This week, the industry put storytelling in the spotlight. Report after report indicates that the future isn’t a “spray-and-pray” ad approach, and it’s no longer about the hard sell. Instead, hotels that get ahead are the ones that can tell a story, create an experience and build strong relationships with their guests.

Here are 4 articles filled with information and advice for independent hotels who want to tell their story and drive direct bookings. We also scooped up a trends report on spending in travel, which indicates that while direct traffic (the kind that comes from clicking a link in an email, going to a bookmarked page or typing the website into the address bar) is growing, ad spend has decreased from last year.

All of these articles point to an overarching trend: people don’t want to be sold  a room – they want an experience.

The Best of Times for Independents Who Know Storytelling

A recent report called “The New Rules of Luxury Living” is filled with exciting news for independents. The basic message: this is the best of times for independents that are masters of storytelling.

The report says: “More and more, high-net-worth people prefer brands that work independently from the mainstream. The trend is popular because of a commonly held belief that independent companies rely on their ability to provide better service, better training for staff and deeper local connections that big-market, big-brand companies don’t always provide.”

How do consumers decide where to spend their money and what offerings to ignore? Stephanie Pfeffer Anton, an executive vice president at Luxury Portfolio International, wrote this in Luxury Daily: “Story, it turns out, is essential to courting today’s affluent consumer.”

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Hotels Don’t Sell Rooms. They Sell Experiences

Hotels aren’t just places to sleep. They’re places to experience.

That’s how the newest generation of travelers are viewing hospitality and – in the face of stiff competition from the likes of Airbnb and HomeAway – hotels are having to adjust to meet the expectations of their discerning new clientele.

The ‘Meet Cute’: Instead of Counting Interactions, Build Relationships With Your Customers

A new report from Sabre and TrendWatching identifies Human Brands as one of the six mega-trends with the largest impact on the hospitality industry. More specifically, this mega-trend identifies key components often overlooked when it comes to the discussion of loyalty. For hoteliers, the big question remains: How do I get guests to keep coming back?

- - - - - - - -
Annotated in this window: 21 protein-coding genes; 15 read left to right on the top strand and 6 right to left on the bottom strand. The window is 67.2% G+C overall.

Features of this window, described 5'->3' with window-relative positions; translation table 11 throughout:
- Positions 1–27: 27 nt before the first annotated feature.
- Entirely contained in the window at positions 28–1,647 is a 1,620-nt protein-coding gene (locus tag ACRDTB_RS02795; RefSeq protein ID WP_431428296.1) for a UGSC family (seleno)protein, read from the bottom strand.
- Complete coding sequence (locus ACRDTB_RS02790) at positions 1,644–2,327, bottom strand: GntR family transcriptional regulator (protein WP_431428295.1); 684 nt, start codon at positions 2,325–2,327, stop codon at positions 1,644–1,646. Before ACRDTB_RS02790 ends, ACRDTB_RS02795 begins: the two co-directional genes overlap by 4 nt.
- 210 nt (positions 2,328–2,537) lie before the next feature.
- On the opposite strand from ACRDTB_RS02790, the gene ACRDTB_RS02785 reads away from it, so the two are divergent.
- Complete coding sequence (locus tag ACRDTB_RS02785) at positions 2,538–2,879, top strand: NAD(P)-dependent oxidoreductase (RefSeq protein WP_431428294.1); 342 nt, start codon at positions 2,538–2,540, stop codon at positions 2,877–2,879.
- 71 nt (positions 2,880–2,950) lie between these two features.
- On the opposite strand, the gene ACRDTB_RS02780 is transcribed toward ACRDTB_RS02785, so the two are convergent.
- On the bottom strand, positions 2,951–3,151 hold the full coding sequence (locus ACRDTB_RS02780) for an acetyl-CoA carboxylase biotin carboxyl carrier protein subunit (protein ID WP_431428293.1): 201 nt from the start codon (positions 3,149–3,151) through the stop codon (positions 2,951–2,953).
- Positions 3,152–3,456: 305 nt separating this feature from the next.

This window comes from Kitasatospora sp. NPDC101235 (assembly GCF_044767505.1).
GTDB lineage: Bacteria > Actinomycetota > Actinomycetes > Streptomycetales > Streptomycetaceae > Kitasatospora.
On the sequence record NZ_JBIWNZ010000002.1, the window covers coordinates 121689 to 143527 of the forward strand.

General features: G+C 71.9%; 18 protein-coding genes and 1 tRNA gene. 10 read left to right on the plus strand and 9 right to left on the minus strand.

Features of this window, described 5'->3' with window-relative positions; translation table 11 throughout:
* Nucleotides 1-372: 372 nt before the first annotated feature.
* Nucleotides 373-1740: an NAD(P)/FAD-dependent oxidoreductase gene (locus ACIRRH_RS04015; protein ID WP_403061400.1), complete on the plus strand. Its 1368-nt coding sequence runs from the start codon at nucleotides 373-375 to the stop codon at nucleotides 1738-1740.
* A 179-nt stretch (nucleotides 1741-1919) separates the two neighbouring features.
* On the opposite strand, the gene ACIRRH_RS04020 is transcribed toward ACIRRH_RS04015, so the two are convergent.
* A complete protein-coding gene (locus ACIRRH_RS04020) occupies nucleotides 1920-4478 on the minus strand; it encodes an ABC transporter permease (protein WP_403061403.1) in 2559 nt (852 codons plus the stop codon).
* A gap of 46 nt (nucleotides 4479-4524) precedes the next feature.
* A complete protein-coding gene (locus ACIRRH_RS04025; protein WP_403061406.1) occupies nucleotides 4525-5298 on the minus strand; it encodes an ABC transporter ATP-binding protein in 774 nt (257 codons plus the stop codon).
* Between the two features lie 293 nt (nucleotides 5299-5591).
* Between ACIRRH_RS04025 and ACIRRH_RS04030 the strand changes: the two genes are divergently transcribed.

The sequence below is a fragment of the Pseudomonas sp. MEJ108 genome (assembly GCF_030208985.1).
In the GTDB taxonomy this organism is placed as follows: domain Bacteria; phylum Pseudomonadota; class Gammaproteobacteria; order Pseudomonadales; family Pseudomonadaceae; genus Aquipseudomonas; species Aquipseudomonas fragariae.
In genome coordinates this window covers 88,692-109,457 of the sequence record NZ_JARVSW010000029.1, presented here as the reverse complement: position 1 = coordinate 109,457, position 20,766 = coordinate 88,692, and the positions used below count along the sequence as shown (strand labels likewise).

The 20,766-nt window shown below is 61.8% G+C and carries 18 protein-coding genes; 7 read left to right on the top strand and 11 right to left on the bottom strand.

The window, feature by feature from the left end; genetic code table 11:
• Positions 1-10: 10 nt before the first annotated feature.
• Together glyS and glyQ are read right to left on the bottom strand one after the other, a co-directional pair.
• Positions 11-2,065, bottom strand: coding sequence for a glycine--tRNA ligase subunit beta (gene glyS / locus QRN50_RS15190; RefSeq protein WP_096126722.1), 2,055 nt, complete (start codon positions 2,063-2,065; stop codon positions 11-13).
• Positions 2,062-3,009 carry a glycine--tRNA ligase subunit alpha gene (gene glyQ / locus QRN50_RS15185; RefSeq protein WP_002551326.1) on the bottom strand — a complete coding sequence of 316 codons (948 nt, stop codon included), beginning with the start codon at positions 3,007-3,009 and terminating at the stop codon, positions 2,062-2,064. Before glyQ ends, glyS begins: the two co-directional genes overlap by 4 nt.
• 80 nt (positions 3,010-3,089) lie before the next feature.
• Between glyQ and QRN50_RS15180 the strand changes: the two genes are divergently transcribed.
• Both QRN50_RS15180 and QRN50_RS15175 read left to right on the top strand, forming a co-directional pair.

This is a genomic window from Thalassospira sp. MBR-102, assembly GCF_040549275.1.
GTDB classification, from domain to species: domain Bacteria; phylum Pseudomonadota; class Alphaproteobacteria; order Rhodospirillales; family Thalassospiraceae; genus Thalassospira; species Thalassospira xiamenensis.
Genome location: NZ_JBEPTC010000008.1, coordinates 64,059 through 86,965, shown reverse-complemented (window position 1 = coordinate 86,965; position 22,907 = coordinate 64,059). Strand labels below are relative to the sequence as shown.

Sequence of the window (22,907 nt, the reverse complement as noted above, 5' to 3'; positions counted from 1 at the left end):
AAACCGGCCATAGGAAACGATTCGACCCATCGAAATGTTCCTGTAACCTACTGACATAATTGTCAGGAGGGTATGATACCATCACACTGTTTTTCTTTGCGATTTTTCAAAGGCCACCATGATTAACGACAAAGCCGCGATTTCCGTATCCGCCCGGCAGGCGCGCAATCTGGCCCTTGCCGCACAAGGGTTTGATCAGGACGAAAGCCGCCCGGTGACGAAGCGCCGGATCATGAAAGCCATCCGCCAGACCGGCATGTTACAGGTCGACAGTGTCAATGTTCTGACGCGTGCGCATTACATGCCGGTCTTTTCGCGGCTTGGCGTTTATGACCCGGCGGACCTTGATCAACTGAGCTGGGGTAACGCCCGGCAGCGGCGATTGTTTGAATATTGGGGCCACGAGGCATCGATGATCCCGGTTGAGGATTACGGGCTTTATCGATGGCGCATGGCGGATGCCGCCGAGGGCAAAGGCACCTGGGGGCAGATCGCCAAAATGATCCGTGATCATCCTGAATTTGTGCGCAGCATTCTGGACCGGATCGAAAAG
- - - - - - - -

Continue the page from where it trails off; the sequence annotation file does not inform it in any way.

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Direct Booking Tips: How to Offer More Value than an OTA

The battle for direct bookings has been escalating over recent months, with large hotel chains going into open, outright competition with online travel agents (OTAs). Hilton’s Stop Clicking Around campaign is the biggest marketing campaign in the company’s history, and Hyatt and Marriot International are offering discounted rates for members of their respective loyalty clubs who book direct.

Smaller chains and independent hoteliers are also feeling uncomfortable about their increasing dependence on online travel agents to keep rooms full, but how can you compete with the OTA giants? Here are two detailed strategies.

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Online Paid Search and Display Ad Spend Down in Travel

A major analysis of the leading websites in the US has painted an interesting picture of some significant changes taking place in online travel.

Web audience metrics provider SimilarWeb examined five categories in the industry – airlines, cruise, accommodation, intermediaries and review/recommendations – to try and understand what is happening around areas such as digital marketing, traffic flows and device usage.

Here are some of the overarching findings from the study:

  • Mobile market share has grown year-on-year overall, although some sectors have seen a slight fall.
  • Decrease in spend on paid search, as well as display ads.
  • General fall in social media traffic to travel websites.

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